Careers in aviation jobs comprise a broad genre of sub-fields
Of the total positions included in the field of aviation, reservationists positions are expected to grow the most slowly, perhaps even declining in the coming years.
While air flight attendants and pilots are the positions that generally come to mind in regards to aviation jobs, those that are on the ground are much more prevalent.
Employment prospects are expected to remain favorable for pilots and flight attendants. Pilots and flight attendants make up only about 25% of the total aviation jobs. The remaining majority positions include mechanics, engineers, reservationists and air traffic controllers.
Employment Prospects for Aviation Jobs
Employment prospects vary considerably according to the position applied for:
Air Traffic Controllers – There are actually three types of air traffic controllers; those who work in towers based at airports; those who work in en-route control centers and those who work as flight service station specialists.
Airport based traffic controllers are responsible for directing planes during departure and landing. Once the plane is in the air they are directed by en-route controllers, who are based in 20+ control centers located at strategic points throughout the United States. Their job involves monitoring and directing the plane throughout its destination.
Flight service station specialists have no responsibility regarding direction of the plane’s flight pattern, but are equipped to respond in case of emergency and in the event a plane is overdue at its destination.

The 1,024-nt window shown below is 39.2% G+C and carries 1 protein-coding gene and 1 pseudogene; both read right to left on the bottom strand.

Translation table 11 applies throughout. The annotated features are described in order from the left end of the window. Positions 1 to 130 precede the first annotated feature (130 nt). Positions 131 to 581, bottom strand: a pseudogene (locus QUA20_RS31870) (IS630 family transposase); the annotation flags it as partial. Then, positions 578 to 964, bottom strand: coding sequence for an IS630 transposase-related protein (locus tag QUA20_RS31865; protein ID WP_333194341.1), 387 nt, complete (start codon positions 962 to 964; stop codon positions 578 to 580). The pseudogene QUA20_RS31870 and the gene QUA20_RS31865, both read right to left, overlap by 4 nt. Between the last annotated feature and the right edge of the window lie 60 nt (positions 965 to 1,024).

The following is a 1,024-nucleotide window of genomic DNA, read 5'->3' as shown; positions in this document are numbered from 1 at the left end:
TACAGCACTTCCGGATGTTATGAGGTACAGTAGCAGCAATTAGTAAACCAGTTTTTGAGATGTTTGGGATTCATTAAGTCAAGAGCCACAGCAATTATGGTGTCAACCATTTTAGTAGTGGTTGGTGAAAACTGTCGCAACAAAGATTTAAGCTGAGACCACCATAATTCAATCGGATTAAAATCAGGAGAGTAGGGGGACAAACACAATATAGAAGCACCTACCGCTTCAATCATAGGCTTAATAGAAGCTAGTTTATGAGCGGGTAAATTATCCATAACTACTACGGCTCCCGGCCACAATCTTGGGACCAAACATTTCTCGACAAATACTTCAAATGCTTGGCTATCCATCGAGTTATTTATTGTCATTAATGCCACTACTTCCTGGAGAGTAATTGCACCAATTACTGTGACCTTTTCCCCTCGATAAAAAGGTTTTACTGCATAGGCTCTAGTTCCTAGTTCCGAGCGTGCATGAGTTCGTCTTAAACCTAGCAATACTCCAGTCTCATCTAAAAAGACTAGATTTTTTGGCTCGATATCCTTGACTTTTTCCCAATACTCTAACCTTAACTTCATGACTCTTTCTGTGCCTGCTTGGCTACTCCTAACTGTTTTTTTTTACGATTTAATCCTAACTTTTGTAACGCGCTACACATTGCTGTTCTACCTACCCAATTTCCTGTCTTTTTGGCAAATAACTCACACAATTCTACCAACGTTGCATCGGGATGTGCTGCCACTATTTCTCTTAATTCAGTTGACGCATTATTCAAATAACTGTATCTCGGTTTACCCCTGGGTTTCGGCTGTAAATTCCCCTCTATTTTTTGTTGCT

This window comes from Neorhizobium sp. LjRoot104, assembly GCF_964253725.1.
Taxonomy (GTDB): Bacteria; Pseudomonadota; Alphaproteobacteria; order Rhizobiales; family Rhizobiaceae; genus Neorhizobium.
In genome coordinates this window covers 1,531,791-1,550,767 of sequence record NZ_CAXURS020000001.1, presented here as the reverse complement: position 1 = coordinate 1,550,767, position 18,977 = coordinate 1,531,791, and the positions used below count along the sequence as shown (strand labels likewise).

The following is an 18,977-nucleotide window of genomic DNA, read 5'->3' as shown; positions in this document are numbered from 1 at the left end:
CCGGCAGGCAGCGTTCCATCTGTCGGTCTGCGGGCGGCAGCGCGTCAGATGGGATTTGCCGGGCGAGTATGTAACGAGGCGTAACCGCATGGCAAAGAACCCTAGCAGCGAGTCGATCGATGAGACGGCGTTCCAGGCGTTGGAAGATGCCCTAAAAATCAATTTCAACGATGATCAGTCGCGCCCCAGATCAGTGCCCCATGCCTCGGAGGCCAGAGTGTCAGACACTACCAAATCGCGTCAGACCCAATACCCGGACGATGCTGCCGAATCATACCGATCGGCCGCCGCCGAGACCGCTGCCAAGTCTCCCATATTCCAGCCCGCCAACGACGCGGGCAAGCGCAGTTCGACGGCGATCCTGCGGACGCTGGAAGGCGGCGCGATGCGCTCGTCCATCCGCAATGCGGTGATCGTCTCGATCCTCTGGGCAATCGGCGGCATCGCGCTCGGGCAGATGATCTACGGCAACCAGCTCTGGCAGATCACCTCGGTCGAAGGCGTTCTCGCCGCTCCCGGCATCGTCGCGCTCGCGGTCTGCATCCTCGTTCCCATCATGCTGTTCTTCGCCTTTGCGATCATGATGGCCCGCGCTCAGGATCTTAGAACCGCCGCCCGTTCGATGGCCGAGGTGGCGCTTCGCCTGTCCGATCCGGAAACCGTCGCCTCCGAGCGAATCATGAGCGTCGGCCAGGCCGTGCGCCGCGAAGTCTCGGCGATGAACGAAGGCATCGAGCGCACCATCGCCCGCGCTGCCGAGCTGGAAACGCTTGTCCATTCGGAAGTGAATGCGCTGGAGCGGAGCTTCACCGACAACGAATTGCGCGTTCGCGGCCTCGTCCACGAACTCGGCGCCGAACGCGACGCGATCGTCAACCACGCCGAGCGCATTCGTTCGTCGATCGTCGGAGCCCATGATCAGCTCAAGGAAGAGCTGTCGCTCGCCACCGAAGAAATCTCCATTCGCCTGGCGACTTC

Aviation Jobs for Pilots – While commercial pilots are the positions most easily recognized; this career field also includes charter pilots, cargo pilots, helicopter pilots, crop dusters and those pilots who are engaged in activities such as search and rescue, firefighting and traffic observations.
Mechanics and Service Technicians – Aircraft mechanics and service technicians are responsible for inspecting each plan before it leaves the runway and making any necessary repairs. Mechanics may restrict their specialty to a specific type of airplane or part of the plane.
Aviation Jobs for Engineers are responsible for the production of an aircraft from its design, development and the final tests that are performed in order to deem it safe and worthy of air travel.
Job Search for Aviation Jobs
Job search in the field of aviation varies greatly depending on the area the candidate wants to work in. Commercial related aviation jobs may be required to go through the FAA; such as is the case with air traffic controllers.
Unions may also prove to be of benefit for person searching for work in the aviation industry. Persons interested in working as pilots or mechanics for large commercial airlines will find that networking and applying directly with airlines to be good resources for job openings.
Aviation Jobs – Cover Letters